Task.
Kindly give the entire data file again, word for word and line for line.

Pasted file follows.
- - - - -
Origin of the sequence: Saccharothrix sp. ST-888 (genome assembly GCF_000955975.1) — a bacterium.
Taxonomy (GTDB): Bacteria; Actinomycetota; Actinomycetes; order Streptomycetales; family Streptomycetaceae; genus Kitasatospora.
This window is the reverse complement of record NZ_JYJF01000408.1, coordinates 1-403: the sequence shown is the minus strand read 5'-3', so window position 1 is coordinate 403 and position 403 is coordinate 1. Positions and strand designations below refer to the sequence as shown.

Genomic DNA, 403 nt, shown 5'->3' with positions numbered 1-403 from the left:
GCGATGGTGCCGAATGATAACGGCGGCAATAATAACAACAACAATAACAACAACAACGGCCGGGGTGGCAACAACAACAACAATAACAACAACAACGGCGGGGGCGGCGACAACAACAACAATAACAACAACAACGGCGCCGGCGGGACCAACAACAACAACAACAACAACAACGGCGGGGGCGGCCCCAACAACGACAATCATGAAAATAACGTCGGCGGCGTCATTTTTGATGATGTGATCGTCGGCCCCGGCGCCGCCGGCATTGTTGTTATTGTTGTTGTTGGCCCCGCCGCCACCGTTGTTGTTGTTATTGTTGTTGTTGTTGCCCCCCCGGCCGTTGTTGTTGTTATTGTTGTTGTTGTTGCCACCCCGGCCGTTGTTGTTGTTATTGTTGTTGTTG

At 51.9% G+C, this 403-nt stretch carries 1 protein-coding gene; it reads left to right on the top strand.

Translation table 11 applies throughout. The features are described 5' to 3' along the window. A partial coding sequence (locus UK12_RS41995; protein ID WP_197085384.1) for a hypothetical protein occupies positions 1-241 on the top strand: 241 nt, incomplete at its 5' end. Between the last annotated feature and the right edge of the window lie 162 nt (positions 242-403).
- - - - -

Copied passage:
Origin of the sequence: Saccharothrix sp. ST-888 (genome assembly GCF_000955975.1) — a bacterium.
Taxonomy (GTDB): Bacteria; Actinomycetota; Actinomycetes; order Streptomycetales; family Streptomycetaceae; genus Kitasatospora.
This window is the reverse complement of record NZ_JYJF01000408.1, coordinates 1-403: the sequence shown is the minus strand read 5'-3', so window position 1 is coordinate 403 and position 403 is coordinate 1. Positions and strand designations below refer to the sequence as shown.

Genomic DNA, 403 nt, shown 5'->3' with positions numbered 1-403 from the left:
GCGATGGTGCCGAATGATAACGGCGGCAATAATAACAACAACAATAACAACAACAACGGCCGGGGTGGCAACAACAACAACAATAACAACAACAACGGCGGGGGCGGCGACAACAACAACAATAACAACAACAACGGCGCCGGCGGGACCAACAACAACAACAACAACAACAACGGCGGGGGCGGCCCCAACAACGACAATCATGAAAATAACGTCGGCGGCGTCATTTTTGATGATGTGATCGTCGGCCCCGGCGCCGCCGGCATTGTTGTTATTGTTGTTGTTGGCCCCGCCGCCACCGTTGTTGTTGTTATTGTTGTTGTTGTTGCCCCCCCGGCCGTTGTTGTTGTTATTGTTGTTGTTGTTGCCACCCCGGCCGTTGTTGTTGTTATTGTTGTTGTTG

At 51.9% G+C, this 403-nt stretch carries 1 protein-coding gene; it reads left to right on the top strand.

Translation table 11 applies throughout. The features are described 5' to 3' along the window. A partial coding sequence (locus UK12_RS41995; protein ID WP_197085384.1) for a hypothetical protein occupies positions 1-241 on the top strand: 241 nt, incomplete at its 5' end. Between the last annotated feature and the right edge of the window lie 162 nt (positions 242-403).